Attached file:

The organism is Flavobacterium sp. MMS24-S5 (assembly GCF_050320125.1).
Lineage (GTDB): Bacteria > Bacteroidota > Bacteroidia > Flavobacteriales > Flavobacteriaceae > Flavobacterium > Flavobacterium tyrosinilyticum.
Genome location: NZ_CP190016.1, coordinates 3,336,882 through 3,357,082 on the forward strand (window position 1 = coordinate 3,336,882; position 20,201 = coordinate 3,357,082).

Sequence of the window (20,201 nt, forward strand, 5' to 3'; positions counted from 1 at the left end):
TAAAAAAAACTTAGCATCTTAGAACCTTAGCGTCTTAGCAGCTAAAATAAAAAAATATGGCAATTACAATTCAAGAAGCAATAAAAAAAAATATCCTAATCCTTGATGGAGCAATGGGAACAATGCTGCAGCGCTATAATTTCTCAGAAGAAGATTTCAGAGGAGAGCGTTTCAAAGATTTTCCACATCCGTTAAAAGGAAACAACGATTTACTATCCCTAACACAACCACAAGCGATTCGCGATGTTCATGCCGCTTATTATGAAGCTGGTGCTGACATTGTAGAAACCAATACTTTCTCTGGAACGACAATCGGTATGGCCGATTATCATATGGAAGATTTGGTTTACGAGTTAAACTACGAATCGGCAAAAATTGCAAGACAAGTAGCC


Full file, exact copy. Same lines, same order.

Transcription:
The organism is Flavobacterium sp. MMS24-S5 (assembly GCF_050320125.1).
Lineage (GTDB): Bacteria > Bacteroidota > Bacteroidia > Flavobacteriales > Flavobacteriaceae > Flavobacterium > Flavobacterium tyrosinilyticum.
Genome location: NZ_CP190016.1, coordinates 3,336,882 through 3,357,082 on the forward strand (window position 1 = coordinate 3,336,882; position 20,201 = coordinate 3,357,082).

Sequence of the window (20,201 nt, forward strand, 5' to 3'; positions counted from 1 at the left end):
TAAAAAAAACTTAGCATCTTAGAACCTTAGCGTCTTAGCAGCTAAAATAAAAAAATATGGCAATTACAATTCAAGAAGCAATAAAAAAAAATATCCTAATCCTTGATGGAGCAATGGGAACAATGCTGCAGCGCTATAATTTCTCAGAAGAAGATTTCAGAGGAGAGCGTTTCAAAGATTTTCCACATCCGTTAAAAGGAAACAACGATTTACTATCCCTAACACAACCACAAGCGATTCGCGATGTTCATGCCGCTTATTATGAAGCTGGTGCTGACATTGTAGAAACCAATACTTTCTCTGGAACGACAATCGGTATGGCCGATTATCATATGGAAGATTTGGTTTACGAGTTAAACTACGAATCGGCAAAAATTGCAAGACAAGTAGCC